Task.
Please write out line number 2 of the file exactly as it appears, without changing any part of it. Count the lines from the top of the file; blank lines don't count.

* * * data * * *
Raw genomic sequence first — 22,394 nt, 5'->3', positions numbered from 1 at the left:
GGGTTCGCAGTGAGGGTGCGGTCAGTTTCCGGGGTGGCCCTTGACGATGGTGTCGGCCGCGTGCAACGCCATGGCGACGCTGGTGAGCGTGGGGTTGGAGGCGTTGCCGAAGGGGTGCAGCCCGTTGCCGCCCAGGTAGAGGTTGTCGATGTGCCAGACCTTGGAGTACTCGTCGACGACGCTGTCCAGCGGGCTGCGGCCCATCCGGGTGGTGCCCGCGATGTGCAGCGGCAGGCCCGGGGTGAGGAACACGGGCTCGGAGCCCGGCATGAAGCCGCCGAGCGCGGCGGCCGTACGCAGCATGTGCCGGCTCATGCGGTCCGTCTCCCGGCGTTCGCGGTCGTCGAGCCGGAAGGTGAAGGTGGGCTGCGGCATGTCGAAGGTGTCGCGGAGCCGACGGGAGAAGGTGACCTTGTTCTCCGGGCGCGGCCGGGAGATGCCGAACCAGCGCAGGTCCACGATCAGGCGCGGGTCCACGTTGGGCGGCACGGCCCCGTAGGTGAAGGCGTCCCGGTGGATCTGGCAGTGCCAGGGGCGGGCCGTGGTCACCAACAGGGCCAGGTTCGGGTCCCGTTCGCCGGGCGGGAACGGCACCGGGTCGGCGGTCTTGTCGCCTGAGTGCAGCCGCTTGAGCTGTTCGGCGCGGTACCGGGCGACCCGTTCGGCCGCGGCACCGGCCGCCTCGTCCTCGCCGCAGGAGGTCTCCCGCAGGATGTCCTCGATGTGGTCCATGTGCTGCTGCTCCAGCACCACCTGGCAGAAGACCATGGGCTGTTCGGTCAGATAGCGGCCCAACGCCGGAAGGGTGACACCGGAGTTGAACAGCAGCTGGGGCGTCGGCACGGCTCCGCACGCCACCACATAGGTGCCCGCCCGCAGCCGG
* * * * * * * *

GGGTTCGCAGTGAGGGTGCGGTCAGTTTCCGGGGTGGCCCTTGACGATGGTGTCGGCCGCGTGCAACGCCATGGCGACGCTGGTGAGCGTGGGGTTGGAGGCGTTGCCGAAGGGGTGCAGCCCGTTGCCGCCCAGGTAGAGGTTGTCGATGTGCCAGACCTTGGAGTACTCGTCGACGACGCTGTCCAGCGGGCTGCGGCCCATCCGGGTGGTGCCCGCGATGTGCAGCGGCAGGCCCGGGGTGAGGAACACGGGCTCGGAGCCCGGCATGAAGCCGCCGAGCGCGGCGGCCGTACGCAGCATGTGCCGGCTCATGCGGTCCGTCTCCCGGCGTTCGCGGTCGTCGAGCCGGAAGGTGAAGGTGGGCTGCGGCATGTCGAAGGTGTCGCGGAGCCGACGGGAGAAGGTGACCTTGTTCTCCGGGCGCGGCCGGGAGATGCCGAACCAGCGCAGGTCCACGATCAGGCGCGGGTCCACGTTGGGCGGCACGGCCCCGTAGGTGAAGGCGTCCCGGTGGATCTGGCAGTGCCAGGGGCGGGCCGTGGTCACCAACAGGGCCAGGTTCGGGTCCCGTTCGCCGGGCGGGAACGGCACCGGGTCGGCGGTCTTGTCGCCTGAGTGCAGCCGCTTGAGCTGTTCGGCGCGGTACCGGGCGACCCGTTCGGCCGCGGCACCGGCCGCCTCGTCCTCGCCGCAGGAGGTCTCCCGCAGGATGTCCTCGATGTGGTCCATGTGCTGCTGCTCCAGCACCACCTGGCAGAAGACCATGGGCTGTTCGGTCAGATAGCGGCCCAACGCCGGAAGGGTGACACCGGAGTTGAACAGCAGCTGGGGCGTCGGCACGGCTCCGCACGCCACCACATAGGTGCCCGCCCGCAGCCGG